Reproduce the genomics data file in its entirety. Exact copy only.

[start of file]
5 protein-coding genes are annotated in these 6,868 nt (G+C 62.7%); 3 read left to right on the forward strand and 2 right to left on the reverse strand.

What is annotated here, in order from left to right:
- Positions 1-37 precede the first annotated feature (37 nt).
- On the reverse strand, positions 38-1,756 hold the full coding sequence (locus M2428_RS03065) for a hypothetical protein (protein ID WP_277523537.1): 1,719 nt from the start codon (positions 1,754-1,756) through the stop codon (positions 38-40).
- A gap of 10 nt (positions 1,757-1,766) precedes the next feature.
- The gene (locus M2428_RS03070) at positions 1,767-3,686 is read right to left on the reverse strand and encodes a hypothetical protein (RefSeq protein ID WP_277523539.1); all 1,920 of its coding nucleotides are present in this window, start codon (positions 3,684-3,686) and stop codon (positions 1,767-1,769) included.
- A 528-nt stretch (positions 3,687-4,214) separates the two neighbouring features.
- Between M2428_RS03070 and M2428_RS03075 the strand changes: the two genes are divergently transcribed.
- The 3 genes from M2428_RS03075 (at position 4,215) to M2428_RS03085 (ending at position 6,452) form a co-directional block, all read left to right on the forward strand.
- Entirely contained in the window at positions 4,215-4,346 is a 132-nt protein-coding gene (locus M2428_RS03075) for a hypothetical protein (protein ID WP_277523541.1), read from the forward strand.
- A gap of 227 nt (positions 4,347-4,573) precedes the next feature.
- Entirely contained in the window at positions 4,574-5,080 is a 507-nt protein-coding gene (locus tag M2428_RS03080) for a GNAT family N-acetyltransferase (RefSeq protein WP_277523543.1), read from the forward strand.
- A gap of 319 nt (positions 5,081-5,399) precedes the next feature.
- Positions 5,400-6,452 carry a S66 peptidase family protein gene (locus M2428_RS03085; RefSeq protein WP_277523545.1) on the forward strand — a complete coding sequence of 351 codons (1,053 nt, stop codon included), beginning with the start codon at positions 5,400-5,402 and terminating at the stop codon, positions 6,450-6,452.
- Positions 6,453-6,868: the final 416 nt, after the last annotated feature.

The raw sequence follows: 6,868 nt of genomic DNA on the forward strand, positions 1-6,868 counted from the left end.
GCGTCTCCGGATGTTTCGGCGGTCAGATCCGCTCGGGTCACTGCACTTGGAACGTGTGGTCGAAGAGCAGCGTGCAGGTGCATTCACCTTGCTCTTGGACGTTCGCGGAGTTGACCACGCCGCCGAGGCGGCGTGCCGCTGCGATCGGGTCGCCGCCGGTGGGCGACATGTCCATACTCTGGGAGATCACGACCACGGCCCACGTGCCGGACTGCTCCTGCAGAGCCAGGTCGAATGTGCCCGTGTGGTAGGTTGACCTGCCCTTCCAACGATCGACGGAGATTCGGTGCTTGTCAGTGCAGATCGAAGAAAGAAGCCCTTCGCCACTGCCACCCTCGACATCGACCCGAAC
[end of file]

5 protein-coding genes are annotated in these 6,868 nt (G+C 62.7%); 3 read left to right on the forward strand and 2 right to left on the reverse strand.

What is annotated here, in order from left to right:
- Positions 1-37 precede the first annotated feature (37 nt).
- On the reverse strand, positions 38-1,756 hold the full coding sequence (locus M2428_RS03065) for a hypothetical protein (protein ID WP_277523537.1): 1,719 nt from the start codon (positions 1,754-1,756) through the stop codon (positions 38-40).
- A gap of 10 nt (positions 1,757-1,766) precedes the next feature.
- The gene (locus M2428_RS03070) at positions 1,767-3,686 is read right to left on the reverse strand and encodes a hypothetical protein (RefSeq protein ID WP_277523539.1); all 1,920 of its coding nucleotides are present in this window, start codon (positions 3,684-3,686) and stop codon (positions 1,767-1,769) included.
- A 528-nt stretch (positions 3,687-4,214) separates the two neighbouring features.
- Between M2428_RS03070 and M2428_RS03075 the strand changes: the two genes are divergently transcribed.
- The 3 genes from M2428_RS03075 (at position 4,215) to M2428_RS03085 (ending at position 6,452) form a co-directional block, all read left to right on the forward strand.
- Entirely contained in the window at positions 4,215-4,346 is a 132-nt protein-coding gene (locus M2428_RS03075) for a hypothetical protein (protein ID WP_277523541.1), read from the forward strand.
- A gap of 227 nt (positions 4,347-4,573) precedes the next feature.
- Entirely contained in the window at positions 4,574-5,080 is a 507-nt protein-coding gene (locus tag M2428_RS03080) for a GNAT family N-acetyltransferase (RefSeq protein WP_277523543.1), read from the forward strand.
- A gap of 319 nt (positions 5,081-5,399) precedes the next feature.
- Positions 5,400-6,452 carry a S66 peptidase family protein gene (locus M2428_RS03085; RefSeq protein WP_277523545.1) on the forward strand — a complete coding sequence of 351 codons (1,053 nt, stop codon included), beginning with the start codon at positions 5,400-5,402 and terminating at the stop codon, positions 6,450-6,452.
- Positions 6,453-6,868: the final 416 nt, after the last annotated feature.

The raw sequence follows: 6,868 nt of genomic DNA on the forward strand, positions 1-6,868 counted from the left end.
GCGTCTCCGGATGTTTCGGCGGTCAGATCCGCTCGGGTCACTGCACTTGGAACGTGTGGTCGAAGAGCAGCGTGCAGGTGCATTCACCTTGCTCTTGGACGTTCGCGGAGTTGACCACGCCGCCGAGGCGGCGTGCCGCTGCGATCGGGTCGCCGCCGGTGGGCGACATGTCCATACTCTGGGAGATCACGACCACGGCCCACGTGCCGGACTGCTCCTGCAGAGCCAGGTCGAATGTGCCCGTGTGGTAGGTTGACCTGCCCTTCCAACGATCGACGGAGATTCGGTGCTTGTCAGTGCAGATCGAAGAAAGAAGCCCTTCGCCACTGCCACCCTCGACATCGACCCGAAC